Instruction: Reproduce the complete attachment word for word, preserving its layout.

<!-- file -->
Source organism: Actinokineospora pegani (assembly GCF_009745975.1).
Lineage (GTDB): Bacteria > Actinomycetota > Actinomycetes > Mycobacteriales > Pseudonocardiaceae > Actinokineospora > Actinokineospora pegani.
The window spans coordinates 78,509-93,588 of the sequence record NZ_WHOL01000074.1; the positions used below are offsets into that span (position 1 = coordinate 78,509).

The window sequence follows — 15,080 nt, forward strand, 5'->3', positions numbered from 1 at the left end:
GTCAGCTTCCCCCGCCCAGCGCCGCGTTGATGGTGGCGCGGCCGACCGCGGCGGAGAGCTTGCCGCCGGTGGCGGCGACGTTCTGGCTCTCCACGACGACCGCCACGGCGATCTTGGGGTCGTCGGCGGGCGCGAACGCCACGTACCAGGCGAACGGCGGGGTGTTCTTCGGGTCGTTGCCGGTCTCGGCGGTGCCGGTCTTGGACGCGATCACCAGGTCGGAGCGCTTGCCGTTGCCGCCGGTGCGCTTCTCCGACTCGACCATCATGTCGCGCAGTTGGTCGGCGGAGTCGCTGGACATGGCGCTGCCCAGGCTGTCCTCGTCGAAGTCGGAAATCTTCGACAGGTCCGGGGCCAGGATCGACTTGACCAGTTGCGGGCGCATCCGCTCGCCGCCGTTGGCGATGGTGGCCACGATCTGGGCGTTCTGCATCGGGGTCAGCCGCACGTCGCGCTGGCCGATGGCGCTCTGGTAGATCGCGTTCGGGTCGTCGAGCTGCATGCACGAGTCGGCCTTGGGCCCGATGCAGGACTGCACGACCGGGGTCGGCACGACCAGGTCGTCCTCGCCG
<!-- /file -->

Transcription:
Source organism: Actinokineospora pegani (assembly GCF_009745975.1).
Lineage (GTDB): Bacteria > Actinomycetota > Actinomycetes > Mycobacteriales > Pseudonocardiaceae > Actinokineospora > Actinokineospora pegani.
The window spans coordinates 78,509-93,588 of the sequence record NZ_WHOL01000074.1; the positions used below are offsets into that span (position 1 = coordinate 78,509).

The window sequence follows — 15,080 nt, forward strand, 5'->3', positions numbered from 1 at the left end:
GTCAGCTTCCCCCGCCCAGCGCCGCGTTGATGGTGGCGCGGCCGACCGCGGCGGAGAGCTTGCCGCCGGTGGCGGCGACGTTCTGGCTCTCCACGACGACCGCCACGGCGATCTTGGGGTCGTCGGCGGGCGCGAACGCCACGTACCAGGCGAACGGCGGGGTGTTCTTCGGGTCGTTGCCGGTCTCGGCGGTGCCGGTCTTGGACGCGATCACCAGGTCGGAGCGCTTGCCGTTGCCGCCGGTGCGCTTCTCCGACTCGACCATCATGTCGCGCAGTTGGTCGGCGGAGTCGCTGGACATGGCGCTGCCCAGGCTGTCCTCGTCGAAGTCGGAAATCTTCGACAGGTCCGGGGCCAGGATCGACTTGACCAGTTGCGGGCGCATCCGCTCGCCGCCGTTGGCGATGGTGGCCACGATCTGGGCGTTCTGCATCGGGGTCAGCCGCACGTCGCGCTGGCCGATGGCGCTCTGGTAGATCGCGTTCGGGTCGTCGAGCTGCATGCACGAGTCGGCCTTGGGCCCGATGCAGGACTGCACGACCGGGGTCGGCACGACCAGGTCGTCCTCGCCG